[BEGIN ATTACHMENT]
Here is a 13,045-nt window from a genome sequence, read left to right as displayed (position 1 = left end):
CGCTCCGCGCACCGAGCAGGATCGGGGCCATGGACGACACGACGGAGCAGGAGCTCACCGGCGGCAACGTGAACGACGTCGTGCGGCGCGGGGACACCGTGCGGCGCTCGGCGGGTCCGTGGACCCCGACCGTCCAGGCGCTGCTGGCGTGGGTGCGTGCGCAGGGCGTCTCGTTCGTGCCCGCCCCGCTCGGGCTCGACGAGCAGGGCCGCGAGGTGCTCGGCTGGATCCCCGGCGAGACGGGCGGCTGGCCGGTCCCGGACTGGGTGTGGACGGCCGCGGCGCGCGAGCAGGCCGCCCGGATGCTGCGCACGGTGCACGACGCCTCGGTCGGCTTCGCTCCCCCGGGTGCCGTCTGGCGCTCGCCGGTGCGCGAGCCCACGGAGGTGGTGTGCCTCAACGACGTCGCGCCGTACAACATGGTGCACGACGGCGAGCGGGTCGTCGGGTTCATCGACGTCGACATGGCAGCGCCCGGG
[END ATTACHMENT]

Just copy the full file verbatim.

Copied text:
Here is a 13,045-nt window from a genome sequence, read left to right as displayed (position 1 = left end):
CGCTCCGCGCACCGAGCAGGATCGGGGCCATGGACGACACGACGGAGCAGGAGCTCACCGGCGGCAACGTGAACGACGTCGTGCGGCGCGGGGACACCGTGCGGCGCTCGGCGGGTCCGTGGACCCCGACCGTCCAGGCGCTGCTGGCGTGGGTGCGTGCGCAGGGCGTCTCGTTCGTGCCCGCCCCGCTCGGGCTCGACGAGCAGGGCCGCGAGGTGCTCGGCTGGATCCCCGGCGAGACGGGCGGCTGGCCGGTCCCGGACTGGGTGTGGACGGCCGCGGCGCGCGAGCAGGCCGCCCGGATGCTGCGCACGGTGCACGACGCCTCGGTCGGCTTCGCTCCCCCGGGTGCCGTCTGGCGCTCGCCGGTGCGCGAGCCCACGGAGGTGGTGTGCCTCAACGACGTCGCGCCGTACAACATGGTGCACGACGGCGAGCGGGTCGTCGGGTTCATCGACGTCGACATGGCAGCGCCCGGG